- In Stand Off (original title Whole Lotta Sole) Irish Travellers supply much of the humour and help to complicate the farcical proceedings. One of their children gets his head stuck between window bars and when the character played by Brendan Fraser uses soap to free him the boy does not know what it is.
- There is a passing reference to Travellers in the novel The Book Of Kells by R. A. MacAvoy. John goes back to the present and sees a family in Dublin that look like they could be descendants of Ailesh and himself.
- One of the main characters in Cathy Cassidy's book Scarlet is a Traveller named Kian, who the titular Scarlett falls in love with.
- One of the main characters in Anne McCaffrey's book Dragonsdawn is a Traveller named Sean Connell.
- In Shirley Rousseau Murphy's Cat to the Dogs, some disreputable Travellers cause trouble for their less disreputable relatives.
- In The Golden Compass (aka His Dark Materials), an alternate universe counter-part of the Irish Travellers are called gyptians (derived from the word "Egyptian," and oddly their lingo is referred to as "fen-Dutch," so presumably their ethnicity is a blend). They spend their time traveling the waterways of the British Isles play a large role in helping the protagonist Lyra as she searches for her lost friend (many of their own children having been taken as well). Some Travellers take such a shine to her that she is generally considered an unofficial member of their people. The word "Gypsy" is derived from a mistaken belief that the Romani people were descended from Egyptians. Thus, "gyptian" is probably an alternate-universe derivation along much the same lines.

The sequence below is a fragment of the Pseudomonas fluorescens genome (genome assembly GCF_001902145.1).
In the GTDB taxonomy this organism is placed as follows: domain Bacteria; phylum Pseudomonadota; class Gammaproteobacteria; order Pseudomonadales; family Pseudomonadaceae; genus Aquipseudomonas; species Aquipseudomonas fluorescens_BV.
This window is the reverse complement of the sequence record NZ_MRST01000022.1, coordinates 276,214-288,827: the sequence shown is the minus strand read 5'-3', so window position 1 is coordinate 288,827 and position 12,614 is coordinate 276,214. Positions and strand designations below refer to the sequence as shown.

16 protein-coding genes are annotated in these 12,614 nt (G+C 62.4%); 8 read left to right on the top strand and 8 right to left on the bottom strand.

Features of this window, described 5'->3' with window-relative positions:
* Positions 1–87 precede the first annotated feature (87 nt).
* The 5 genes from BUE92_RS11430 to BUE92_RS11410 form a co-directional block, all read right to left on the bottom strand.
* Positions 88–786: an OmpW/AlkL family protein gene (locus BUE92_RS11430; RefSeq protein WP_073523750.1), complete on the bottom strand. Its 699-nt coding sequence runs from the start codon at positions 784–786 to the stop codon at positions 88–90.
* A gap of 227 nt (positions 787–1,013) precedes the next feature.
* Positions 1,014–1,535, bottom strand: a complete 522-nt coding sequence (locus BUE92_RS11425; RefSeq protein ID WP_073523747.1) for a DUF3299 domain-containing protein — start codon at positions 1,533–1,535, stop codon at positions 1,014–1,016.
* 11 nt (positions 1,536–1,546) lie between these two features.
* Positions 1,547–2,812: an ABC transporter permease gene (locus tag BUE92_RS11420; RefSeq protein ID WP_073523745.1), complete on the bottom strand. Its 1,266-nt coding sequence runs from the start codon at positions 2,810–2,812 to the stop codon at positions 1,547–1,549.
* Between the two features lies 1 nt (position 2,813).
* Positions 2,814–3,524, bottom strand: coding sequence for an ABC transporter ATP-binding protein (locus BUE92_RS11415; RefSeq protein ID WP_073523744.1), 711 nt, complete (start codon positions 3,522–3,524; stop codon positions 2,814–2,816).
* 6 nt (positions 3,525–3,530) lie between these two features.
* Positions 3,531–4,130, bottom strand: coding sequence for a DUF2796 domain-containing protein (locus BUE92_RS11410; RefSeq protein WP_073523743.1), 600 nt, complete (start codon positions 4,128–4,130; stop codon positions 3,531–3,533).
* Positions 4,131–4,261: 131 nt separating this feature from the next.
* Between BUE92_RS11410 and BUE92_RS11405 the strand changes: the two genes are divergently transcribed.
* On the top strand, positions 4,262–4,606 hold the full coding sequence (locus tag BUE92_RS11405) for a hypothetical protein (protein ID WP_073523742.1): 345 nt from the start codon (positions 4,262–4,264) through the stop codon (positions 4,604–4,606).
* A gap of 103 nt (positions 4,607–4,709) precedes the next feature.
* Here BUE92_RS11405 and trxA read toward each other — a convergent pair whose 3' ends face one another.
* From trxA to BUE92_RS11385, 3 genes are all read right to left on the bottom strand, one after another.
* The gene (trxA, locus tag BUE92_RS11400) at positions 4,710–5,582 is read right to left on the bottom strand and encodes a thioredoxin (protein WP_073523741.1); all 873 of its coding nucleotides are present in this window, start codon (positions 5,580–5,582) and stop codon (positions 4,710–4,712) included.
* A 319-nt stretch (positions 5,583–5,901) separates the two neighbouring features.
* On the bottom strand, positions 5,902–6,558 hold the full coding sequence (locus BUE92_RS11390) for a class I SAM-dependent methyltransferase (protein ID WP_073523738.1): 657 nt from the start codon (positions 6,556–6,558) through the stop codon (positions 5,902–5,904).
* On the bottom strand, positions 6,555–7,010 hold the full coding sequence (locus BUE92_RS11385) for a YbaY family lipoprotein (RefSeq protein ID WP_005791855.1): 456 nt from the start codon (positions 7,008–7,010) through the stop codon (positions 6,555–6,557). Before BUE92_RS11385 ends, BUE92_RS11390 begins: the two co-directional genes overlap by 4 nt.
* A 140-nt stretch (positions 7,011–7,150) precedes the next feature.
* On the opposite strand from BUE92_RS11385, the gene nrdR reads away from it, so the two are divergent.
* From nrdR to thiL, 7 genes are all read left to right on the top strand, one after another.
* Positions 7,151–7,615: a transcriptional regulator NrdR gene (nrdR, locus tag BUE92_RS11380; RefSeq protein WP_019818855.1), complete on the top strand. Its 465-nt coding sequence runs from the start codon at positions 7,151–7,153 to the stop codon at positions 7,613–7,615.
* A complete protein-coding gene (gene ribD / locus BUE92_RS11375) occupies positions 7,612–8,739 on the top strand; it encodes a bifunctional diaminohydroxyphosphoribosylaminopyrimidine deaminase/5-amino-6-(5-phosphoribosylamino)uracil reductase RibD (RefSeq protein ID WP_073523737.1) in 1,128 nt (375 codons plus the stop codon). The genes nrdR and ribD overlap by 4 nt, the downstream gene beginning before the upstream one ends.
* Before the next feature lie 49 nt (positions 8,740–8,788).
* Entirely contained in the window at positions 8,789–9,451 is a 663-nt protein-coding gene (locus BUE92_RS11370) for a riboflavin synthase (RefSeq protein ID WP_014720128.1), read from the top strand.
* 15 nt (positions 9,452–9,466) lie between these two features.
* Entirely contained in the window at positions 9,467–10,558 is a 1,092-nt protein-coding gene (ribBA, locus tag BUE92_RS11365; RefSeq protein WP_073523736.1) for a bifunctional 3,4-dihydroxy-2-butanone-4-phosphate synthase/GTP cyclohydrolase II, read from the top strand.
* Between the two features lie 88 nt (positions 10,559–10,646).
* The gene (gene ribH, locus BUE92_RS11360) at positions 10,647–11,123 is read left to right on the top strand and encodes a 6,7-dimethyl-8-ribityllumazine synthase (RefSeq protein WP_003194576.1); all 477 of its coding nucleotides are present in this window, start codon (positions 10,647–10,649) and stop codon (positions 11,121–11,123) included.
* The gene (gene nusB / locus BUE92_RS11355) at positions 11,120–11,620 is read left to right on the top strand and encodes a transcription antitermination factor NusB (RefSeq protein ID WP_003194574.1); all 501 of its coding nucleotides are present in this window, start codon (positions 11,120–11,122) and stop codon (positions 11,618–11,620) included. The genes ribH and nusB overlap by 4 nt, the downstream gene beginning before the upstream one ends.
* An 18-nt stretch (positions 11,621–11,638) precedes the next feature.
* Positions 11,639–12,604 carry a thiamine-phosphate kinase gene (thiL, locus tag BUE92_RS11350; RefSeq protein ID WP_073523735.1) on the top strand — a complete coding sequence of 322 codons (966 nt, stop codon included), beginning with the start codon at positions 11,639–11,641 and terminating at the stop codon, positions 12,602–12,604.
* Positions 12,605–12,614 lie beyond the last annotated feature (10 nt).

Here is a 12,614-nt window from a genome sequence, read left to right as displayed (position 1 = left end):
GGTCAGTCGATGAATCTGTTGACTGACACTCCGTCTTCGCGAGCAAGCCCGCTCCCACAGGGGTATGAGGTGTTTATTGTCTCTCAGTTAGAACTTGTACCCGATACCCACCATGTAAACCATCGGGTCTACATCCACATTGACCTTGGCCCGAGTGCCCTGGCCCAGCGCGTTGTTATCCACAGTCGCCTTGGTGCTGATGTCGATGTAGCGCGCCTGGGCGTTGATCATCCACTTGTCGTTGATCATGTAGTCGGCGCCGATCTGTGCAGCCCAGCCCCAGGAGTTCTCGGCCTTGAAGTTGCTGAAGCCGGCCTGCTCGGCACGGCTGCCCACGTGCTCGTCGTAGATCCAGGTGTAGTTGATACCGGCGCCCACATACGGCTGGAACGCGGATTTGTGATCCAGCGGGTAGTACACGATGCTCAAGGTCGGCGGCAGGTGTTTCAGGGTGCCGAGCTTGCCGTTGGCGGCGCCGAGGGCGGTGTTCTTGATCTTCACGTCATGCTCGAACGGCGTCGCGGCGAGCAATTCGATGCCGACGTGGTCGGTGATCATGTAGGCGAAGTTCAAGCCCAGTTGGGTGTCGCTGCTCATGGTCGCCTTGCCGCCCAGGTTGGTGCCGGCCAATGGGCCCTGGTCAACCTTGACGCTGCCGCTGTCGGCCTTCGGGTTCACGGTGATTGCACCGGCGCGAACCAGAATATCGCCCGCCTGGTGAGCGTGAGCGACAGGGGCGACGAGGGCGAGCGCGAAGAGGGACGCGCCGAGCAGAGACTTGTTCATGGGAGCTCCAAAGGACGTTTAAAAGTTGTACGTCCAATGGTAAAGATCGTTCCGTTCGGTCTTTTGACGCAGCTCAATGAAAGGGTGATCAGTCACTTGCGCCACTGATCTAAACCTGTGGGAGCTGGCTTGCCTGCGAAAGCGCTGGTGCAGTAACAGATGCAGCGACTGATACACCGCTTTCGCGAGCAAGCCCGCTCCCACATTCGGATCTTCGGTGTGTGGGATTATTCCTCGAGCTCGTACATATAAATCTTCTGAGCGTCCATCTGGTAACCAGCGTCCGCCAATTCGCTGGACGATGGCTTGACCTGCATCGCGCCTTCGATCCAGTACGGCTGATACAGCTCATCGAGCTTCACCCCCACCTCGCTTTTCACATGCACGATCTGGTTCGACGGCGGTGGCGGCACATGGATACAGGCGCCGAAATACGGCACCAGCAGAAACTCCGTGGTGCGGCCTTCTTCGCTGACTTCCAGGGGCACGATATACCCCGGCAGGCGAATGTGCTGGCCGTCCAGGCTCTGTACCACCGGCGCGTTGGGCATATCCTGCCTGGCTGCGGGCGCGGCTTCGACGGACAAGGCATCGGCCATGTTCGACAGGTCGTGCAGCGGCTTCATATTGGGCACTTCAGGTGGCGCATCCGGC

- In Mary Beth Keane's The Walking People One of the main characters is an Irish Traveller. The Walking People is another name for Irish Traveller.
- See You Down The Road is about Travellers.
- The Wheel of Time series has the "Tinkers" or Traveling People. They are a Fantasy Counterpart Culture to these as they might have existed in medieval/Renaissance times, but with the addition that they are Actual Pacifists whose highest value is Thou Shall Not Kill. This is the group the original Aiel people splintered off from.
- The Irish children's series by Kenneth Bird about a talking dog called Himself, whose owner is a tinker. The ongoing prejudice against tinkers is brought up several times in the series.
- Law & Order: Criminal Intent: The murder at the heart of one episode was tied to an attempt to cover up a business deal between two families of Travellers. The deal being the arrangement of a marriage between two ten-year-olds so that a "dowry" could be exchanged to pay off some business debts.
- The Riches joins up an American Traveller family (in the Deep South) with a Fish out of Water plot. Featuring Eddie Izzard, no less.
- The family of con artists in the Law & Order: Special Victims Unit episode "Taken" have all the earmarks of Irish Travellers, but are never referred to as such in the episode.
- Top Gear:
- James May once scolded one of the other hosts for using a hammer to fix a car, saying that a hammer is "a pikey's tool," which goes a bit beyond Unfortunate Implications. For shame.
- Richard Hammond also described a model of car by using the term "pikey" as a pejorative (albeit by subtly cutting the camera to show a "pie" next to a "key").
- Providing an example of Irish Travellers in an actual Irish work, Single Handed, a three-part police drama, has the son of a pair of them go missing in its second part.
- A pair turned up in Boys From The Blackstuff where they proved to be sociopathic con-men.
- There's a documentary series in the UK called My Big Fat Gypsy Wedding, which challenges the stereotypes about Irish Travellers and Romani, as it shows several different aspects of Traveller life. However, in showing the truth about several stereotypes, it also showed something about Traveller communities that has become another stereotype: their extravagant wedding dresses.
- Irish Travellers are very much a staple of Irish theater, from the 1908 comedy The Tinker's Wedding by J. M. Synge onwards. Marina Carr's By the Bog of Cats (1998) is probably the best known work internationally.